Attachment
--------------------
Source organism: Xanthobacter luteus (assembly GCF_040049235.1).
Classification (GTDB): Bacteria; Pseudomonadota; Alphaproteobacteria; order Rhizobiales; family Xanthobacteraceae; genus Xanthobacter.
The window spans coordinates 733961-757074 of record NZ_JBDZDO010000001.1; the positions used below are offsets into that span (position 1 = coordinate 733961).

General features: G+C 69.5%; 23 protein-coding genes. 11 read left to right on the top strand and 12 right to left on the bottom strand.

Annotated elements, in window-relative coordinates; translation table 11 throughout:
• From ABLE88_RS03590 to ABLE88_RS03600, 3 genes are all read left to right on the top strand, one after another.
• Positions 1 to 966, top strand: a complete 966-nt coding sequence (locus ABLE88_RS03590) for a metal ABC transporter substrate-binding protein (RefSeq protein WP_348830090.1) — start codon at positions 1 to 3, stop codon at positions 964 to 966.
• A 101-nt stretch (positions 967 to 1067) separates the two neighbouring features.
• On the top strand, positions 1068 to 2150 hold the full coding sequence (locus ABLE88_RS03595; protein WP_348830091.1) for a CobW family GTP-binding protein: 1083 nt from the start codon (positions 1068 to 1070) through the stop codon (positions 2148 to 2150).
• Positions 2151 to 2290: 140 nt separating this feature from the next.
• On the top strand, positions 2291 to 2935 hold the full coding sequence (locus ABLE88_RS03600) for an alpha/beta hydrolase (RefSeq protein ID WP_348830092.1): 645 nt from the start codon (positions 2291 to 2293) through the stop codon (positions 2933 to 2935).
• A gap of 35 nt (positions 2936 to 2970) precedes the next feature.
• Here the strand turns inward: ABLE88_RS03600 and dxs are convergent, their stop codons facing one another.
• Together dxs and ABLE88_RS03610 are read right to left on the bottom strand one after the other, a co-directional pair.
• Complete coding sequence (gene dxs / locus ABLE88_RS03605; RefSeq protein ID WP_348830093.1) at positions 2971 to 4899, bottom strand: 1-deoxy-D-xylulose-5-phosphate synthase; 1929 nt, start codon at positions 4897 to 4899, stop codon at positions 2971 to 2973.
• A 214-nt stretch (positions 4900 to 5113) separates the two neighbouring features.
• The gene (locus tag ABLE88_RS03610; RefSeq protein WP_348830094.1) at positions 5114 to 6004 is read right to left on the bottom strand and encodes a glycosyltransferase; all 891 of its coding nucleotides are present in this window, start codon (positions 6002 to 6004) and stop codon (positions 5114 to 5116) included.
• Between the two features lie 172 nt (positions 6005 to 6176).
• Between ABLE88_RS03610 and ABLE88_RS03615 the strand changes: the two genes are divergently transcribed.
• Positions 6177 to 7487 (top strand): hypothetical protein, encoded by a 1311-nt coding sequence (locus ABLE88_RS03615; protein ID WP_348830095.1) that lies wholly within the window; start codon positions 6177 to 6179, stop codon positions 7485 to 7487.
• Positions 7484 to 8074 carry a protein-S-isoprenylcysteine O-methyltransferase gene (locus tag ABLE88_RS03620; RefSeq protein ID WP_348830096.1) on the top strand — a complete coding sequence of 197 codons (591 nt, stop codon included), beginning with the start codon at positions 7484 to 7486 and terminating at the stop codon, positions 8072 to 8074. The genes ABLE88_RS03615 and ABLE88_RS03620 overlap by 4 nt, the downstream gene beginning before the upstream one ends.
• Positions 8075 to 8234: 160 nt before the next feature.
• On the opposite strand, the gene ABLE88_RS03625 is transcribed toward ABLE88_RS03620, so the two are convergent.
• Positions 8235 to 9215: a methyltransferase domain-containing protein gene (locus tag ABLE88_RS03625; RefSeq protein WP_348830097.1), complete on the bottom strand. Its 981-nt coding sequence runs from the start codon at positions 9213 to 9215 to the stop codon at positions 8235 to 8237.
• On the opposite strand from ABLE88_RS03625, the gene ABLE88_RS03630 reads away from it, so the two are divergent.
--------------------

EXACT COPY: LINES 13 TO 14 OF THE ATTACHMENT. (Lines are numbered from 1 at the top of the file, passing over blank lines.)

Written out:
• Here the strand turns inward: ABLE88_RS03600 and dxs are convergent, their stop codons facing one another.
• Together dxs and ABLE88_RS03610 are read right to left on the bottom strand one after the other, a co-directional pair.